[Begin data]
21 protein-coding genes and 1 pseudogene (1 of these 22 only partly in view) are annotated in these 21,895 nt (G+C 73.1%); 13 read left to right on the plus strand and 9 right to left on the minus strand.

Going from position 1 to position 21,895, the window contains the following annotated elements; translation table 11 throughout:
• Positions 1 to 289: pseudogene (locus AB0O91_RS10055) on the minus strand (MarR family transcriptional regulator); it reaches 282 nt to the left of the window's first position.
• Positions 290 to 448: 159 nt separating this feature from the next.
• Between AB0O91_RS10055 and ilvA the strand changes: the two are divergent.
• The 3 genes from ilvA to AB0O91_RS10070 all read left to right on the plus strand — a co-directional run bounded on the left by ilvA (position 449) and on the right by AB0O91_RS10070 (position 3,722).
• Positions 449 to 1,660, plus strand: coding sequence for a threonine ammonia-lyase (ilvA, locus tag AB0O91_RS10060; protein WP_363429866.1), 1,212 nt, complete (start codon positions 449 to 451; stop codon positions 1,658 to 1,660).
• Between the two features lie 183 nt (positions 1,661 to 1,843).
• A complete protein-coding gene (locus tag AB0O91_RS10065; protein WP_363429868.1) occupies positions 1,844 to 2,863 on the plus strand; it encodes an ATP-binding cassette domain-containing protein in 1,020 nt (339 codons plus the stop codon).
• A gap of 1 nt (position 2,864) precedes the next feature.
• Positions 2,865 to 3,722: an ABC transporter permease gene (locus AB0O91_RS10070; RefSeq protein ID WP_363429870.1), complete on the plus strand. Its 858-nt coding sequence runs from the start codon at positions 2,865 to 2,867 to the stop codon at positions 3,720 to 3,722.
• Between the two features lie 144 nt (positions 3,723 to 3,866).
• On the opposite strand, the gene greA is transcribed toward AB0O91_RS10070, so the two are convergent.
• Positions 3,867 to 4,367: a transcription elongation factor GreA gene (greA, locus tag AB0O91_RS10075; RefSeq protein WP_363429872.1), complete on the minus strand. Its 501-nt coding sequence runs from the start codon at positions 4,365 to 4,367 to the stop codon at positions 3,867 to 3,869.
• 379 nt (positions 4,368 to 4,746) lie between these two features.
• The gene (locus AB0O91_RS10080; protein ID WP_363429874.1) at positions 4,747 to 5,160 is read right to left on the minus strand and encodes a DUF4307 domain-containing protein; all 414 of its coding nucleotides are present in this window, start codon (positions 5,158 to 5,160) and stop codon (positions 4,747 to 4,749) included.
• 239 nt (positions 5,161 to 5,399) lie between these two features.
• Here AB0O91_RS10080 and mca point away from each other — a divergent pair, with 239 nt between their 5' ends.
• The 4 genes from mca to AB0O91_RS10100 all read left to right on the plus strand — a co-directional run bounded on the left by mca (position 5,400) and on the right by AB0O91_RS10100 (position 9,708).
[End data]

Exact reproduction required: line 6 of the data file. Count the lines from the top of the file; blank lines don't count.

• The 3 genes from ilvA to AB0O91_RS10070 all read left to right on the plus strand — a co-directional run bounded on the left by ilvA (position 449) and on the right by AB0O91_RS10070 (position 3,722).